PP16. Armorial Plate
A superb Daniel porcelain dessert plate with rich red ground and reserves of enamelled flowers surrounded by raised and chased gilding. The arms are of the Dowager Queen Adelaide, viz Great Britain and Ireland with the complex arms of Saxe-Meiningen; almost certainly painted by Philemon Smith.
26cms in diameter.
See NCS Newsletter No.166, pages 30-33 for more information.
A commemorative pearlware bowl with pedestal, printed in underglaze blue. It was produced to celebrate the naval career of the revered Admiral Lord Nelson after his death at the Battle of Trafalgar in 1805. The same Chinoiserie border pattern was used on both the inside and outside of the bowl. The border consists of two large insects and a number of smaller insects in reserves surrounded by geometric and floral motifs. The rim of the bowl is enamelled in brown.
1805 – 1810
Height: 3.25″ Diameter: 8.75″
Side view of the bowl.
The piece is unmarked.
A rather fanciful Chinoiserie pattern printed in line-engraved underglaze blue on this pearlware presentation jug. The name James Taylor and the date 1797 are skillfully painted under the glaze. The pattern is enhanced with a variety of fruit and floral motifs. Two distinct borders are employed: A geometric and floral border is placed above the central pattern and a simple geometric border is printed both on the interior and exterior neck of the jug. The latter also decorates the handle. An undocumented pattern.
See Friends of Blue, Bulletin 134, page 7, where this jug is featured. Also see FOB Bulletin 135, p. 9, for an example of this pattern on a tankard.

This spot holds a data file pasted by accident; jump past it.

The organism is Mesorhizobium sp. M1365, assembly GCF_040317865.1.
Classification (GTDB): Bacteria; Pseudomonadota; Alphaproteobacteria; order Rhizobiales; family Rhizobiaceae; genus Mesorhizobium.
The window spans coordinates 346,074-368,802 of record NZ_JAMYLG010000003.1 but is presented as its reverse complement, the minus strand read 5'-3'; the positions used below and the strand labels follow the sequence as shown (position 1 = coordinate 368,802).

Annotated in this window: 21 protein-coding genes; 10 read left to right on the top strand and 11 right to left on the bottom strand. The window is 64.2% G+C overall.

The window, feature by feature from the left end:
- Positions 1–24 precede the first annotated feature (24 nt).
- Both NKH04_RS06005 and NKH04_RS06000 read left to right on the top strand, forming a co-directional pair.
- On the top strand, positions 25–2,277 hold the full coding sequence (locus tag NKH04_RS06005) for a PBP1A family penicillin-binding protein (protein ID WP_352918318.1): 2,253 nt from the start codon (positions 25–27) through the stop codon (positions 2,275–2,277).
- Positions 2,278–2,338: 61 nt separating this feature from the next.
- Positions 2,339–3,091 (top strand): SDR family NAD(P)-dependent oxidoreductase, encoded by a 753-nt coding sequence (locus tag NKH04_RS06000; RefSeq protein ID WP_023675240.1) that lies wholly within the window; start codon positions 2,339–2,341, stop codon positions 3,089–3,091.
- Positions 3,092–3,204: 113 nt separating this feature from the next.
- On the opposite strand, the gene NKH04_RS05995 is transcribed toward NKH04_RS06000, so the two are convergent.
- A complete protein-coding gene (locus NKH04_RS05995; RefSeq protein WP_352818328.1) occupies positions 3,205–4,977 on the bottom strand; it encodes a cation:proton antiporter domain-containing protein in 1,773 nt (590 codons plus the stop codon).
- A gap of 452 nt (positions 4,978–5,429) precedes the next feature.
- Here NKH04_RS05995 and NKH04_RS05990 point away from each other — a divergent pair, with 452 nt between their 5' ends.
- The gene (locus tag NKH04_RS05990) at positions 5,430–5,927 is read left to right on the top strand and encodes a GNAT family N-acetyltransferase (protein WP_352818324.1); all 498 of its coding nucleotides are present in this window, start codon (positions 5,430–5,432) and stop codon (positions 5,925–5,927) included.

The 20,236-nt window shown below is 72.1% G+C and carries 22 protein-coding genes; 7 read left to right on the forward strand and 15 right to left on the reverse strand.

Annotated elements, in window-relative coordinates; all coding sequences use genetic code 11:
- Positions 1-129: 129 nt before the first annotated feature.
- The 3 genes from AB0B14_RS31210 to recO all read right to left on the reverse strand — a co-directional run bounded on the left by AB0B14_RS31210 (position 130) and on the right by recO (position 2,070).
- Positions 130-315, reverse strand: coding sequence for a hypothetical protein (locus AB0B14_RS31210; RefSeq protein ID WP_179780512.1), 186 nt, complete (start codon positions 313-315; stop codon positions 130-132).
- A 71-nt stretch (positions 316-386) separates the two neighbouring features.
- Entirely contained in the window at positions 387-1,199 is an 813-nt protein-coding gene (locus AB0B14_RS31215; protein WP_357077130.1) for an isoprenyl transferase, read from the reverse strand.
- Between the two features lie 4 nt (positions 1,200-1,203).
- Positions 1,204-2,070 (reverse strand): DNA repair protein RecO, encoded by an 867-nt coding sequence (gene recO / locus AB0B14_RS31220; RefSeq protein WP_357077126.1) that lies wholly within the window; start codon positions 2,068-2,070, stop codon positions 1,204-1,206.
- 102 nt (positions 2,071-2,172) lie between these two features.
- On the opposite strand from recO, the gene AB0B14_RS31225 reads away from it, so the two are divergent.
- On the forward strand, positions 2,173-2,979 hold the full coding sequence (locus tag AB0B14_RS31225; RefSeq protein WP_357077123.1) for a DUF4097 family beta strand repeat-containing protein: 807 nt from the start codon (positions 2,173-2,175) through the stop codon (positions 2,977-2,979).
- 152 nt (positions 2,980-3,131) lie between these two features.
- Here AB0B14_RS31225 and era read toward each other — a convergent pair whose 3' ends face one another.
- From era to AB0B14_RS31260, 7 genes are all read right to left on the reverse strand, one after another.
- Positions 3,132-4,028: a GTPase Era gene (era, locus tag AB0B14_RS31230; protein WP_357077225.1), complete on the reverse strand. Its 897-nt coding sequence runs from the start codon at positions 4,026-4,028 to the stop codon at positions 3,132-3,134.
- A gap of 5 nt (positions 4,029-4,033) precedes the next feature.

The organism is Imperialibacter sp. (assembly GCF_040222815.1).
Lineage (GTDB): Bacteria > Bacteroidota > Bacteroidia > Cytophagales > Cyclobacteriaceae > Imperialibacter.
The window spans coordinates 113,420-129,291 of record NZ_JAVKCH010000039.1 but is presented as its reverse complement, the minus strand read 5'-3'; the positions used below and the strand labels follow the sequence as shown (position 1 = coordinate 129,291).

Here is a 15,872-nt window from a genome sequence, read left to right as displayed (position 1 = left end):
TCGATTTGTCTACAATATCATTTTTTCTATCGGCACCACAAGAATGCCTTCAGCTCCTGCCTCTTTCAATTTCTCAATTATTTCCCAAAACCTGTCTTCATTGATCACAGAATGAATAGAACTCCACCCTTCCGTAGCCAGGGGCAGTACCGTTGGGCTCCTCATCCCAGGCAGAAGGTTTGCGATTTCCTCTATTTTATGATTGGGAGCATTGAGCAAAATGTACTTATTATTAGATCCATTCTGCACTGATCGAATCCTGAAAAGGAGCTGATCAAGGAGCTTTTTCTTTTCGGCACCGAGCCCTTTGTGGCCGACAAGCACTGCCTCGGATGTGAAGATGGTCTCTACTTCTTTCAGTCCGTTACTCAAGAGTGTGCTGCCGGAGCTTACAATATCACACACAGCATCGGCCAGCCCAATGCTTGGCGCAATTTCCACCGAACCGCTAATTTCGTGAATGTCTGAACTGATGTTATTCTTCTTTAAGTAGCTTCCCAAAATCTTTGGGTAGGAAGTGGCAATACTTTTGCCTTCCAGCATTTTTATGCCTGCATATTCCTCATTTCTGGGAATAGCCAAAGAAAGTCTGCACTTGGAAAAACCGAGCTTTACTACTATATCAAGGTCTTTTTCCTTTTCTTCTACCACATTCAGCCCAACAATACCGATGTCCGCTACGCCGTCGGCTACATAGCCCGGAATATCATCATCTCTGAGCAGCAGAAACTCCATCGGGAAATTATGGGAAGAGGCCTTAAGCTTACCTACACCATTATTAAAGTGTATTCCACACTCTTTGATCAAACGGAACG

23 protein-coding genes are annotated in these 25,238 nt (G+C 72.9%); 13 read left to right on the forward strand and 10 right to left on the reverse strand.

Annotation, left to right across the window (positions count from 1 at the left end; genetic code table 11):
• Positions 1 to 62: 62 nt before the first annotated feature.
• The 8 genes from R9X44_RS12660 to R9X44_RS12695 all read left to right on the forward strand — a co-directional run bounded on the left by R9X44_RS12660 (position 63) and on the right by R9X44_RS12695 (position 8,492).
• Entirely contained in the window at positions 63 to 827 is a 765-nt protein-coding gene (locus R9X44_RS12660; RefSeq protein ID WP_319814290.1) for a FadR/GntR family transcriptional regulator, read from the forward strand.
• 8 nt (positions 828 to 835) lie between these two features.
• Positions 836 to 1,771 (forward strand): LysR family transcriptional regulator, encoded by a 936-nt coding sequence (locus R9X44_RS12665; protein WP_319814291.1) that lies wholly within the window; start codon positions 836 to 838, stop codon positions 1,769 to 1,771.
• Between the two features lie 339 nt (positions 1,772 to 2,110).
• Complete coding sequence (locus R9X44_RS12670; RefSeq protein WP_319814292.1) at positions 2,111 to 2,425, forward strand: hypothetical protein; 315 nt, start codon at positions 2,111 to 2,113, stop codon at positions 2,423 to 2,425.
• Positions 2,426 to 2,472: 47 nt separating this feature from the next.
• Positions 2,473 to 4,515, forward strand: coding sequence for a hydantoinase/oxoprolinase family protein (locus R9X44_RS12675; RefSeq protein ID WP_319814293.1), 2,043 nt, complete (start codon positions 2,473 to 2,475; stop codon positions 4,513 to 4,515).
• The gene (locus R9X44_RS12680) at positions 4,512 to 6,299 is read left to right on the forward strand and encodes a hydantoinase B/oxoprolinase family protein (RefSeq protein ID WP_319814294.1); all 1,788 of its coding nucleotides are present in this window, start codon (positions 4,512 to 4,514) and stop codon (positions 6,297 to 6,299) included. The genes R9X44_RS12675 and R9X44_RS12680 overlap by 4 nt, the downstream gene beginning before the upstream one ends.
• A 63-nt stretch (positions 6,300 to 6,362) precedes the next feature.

A White Salt-Glazed stoneware milk or cream jug with slip-cast decoration of a nude figure amongst grapes and vines on three mask-head feet.
This jug was in the NCS Stonewares & Stone Chinas exhibition page 41.
PP20. PAIR OF FIGURES
Two figures in Rockingham Porcelain. The left hand figure has simple decoration and a partial Red Griffin mark. The right hand figure is well coloured and is impressed “Rockingham Works Brameld” plus Cl 2 in red. It is also incised No 61. This is the first recording of a figure numbered 61. It partially fills a gap in the known series.
Height of both figures: 10 cms.
PP21. Tea Cannister
An earthenware tea canister made at Swinton. It is hand painted with blue flowers and is inscribed “Nanny Brammald Green Tea 1795”.
An earthenware teapot commemorating the marriage of Prince George, Duke of York, (later George V of the United Kingdom) to Princess May of Teck. It also advertises Tower Tea.
PP.22a Close up of the commemoration
Note the steam curling from the drinks!
PP22b. The reverse
The reverse shows the details of Tower Tea Company and emphasizes how beautifully jewelled the tea pot had been decorated for this special commemoration.
PP23. Coffee Pot
A creamware coffee pot attractively enamelled in red with a lady in a large hat taking tea. This type of decoration is often referred to as ‘Miss Pitt’, as a saltglaze teapot of this pattern is inscribed with that name. It is a touch of irony that ‘Miss Pitt’ is taking tea on such a splendid coffee pot!
Height: 8ins (20cms)
A blue and white earthenware saucer printed with a version of the popular ‘Tea Party’ pattern. It is interesting to compare this version both with the sophisticated Worcester version (PP6) and the cosier Sewell version (PP12)
c.1810 – 1820